Bird of the Month: Hooded Merganser
By Hugh Jennings
Scientific Name: Lophodytes Cucullatus
Length 16-19 in
AOU Band code HOME
The handsome Hooded Merganser appears exclusively in North America, unlike other Mergansers. At 16-19” it is one of our most beautiful waterfowl. This duck’s thin spike-like bill with saw-like teeth and crested head give it a distinct profile. The male’s white head patches are fan-shaped and conspicuous when his crest is raised. The crest is bordered with black on the rear edge. The female is brownish overall with a grayish-brown head and a prominent rust-orange crest. The abbreviation HOME is the four letter code for the Hooded Merganser. It is one of the swiftest ducks that fly, and hurls itself with the velocity of a bullet, making right-angle turns that seem so incredible to us.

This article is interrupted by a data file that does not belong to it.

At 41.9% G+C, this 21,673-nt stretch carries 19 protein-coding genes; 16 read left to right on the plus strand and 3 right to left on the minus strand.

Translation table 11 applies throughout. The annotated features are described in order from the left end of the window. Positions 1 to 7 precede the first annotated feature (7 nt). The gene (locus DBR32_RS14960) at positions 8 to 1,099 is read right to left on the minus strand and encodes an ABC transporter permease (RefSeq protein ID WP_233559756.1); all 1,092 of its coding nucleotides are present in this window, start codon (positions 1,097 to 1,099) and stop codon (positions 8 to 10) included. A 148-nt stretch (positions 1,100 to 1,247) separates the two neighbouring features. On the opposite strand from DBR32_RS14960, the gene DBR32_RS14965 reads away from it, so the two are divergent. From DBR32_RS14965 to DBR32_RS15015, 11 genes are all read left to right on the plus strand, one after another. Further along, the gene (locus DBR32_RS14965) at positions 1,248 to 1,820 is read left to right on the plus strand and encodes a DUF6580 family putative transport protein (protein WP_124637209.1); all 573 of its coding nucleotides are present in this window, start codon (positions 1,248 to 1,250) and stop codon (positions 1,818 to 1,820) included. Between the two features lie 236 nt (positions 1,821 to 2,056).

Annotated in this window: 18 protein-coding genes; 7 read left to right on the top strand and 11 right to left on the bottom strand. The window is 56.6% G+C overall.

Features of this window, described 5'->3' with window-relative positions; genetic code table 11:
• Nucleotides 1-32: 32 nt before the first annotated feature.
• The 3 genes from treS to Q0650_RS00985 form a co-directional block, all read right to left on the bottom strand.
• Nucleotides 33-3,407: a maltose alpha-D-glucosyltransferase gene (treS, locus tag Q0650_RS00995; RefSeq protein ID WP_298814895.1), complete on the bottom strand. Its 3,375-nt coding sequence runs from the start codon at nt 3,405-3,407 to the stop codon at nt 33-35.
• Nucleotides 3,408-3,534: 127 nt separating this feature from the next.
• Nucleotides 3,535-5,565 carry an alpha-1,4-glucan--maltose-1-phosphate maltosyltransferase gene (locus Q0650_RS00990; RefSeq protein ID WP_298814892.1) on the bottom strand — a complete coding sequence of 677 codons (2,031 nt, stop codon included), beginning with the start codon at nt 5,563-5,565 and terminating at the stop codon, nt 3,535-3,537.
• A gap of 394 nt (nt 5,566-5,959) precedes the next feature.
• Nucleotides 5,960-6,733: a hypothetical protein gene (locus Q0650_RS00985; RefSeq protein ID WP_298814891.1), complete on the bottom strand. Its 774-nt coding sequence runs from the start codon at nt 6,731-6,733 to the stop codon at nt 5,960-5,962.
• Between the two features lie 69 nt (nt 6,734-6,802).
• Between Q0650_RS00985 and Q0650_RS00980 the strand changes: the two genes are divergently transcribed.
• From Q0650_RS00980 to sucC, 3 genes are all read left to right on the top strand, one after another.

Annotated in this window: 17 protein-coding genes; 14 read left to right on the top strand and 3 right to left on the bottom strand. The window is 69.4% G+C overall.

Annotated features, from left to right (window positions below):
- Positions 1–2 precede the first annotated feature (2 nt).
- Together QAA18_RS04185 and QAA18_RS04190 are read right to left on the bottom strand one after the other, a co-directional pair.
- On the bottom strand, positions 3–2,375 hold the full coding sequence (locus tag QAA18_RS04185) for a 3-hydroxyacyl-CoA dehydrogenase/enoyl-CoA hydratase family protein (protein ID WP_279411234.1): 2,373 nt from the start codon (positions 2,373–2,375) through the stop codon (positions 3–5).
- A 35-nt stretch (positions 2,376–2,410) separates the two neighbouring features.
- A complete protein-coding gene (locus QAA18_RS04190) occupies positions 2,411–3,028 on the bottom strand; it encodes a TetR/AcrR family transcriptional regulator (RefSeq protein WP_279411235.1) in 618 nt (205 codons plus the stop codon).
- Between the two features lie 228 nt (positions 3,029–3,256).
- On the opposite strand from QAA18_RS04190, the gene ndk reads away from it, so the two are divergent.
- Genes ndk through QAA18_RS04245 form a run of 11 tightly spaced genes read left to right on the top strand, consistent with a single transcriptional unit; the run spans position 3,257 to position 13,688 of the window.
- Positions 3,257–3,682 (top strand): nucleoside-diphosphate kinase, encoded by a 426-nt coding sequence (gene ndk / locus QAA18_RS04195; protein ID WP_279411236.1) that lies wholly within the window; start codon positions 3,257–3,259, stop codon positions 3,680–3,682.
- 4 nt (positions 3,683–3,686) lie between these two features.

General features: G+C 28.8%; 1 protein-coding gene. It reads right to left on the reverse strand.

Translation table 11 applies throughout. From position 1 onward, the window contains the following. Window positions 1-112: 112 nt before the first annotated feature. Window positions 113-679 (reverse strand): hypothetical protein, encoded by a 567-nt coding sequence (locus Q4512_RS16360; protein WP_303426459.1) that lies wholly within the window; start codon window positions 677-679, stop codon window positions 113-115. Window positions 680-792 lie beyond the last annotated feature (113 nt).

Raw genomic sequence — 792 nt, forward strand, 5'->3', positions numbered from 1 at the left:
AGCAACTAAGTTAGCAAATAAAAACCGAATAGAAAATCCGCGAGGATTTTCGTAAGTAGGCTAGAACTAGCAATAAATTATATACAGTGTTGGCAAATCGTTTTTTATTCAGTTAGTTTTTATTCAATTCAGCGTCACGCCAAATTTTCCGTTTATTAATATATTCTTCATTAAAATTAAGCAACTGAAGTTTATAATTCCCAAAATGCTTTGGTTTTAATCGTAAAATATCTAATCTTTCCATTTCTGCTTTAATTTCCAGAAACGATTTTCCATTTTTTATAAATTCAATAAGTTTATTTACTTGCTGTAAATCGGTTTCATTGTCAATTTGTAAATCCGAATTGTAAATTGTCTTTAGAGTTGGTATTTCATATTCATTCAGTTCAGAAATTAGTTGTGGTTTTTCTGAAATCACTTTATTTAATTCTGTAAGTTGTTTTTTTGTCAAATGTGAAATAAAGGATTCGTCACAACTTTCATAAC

The HOME can be found in our area all year, but is more common in the fall and winter. In breeding season it is found on woodland ponds, rivers, and sheltered backwaters (less often on large lakes) where its main competition comes from the Wood Duck for tree nesting sites. It can be reliably seen on Phantom Lake and Juanita Bay this time of year.
The male HOME is sometimes confused with a male Bufflehead which has a quarter-round white patch above and behind the eye. Also, the Bufflehead is mostly white with a black back and a small duck bill, and at 13-15 inches, is smaller.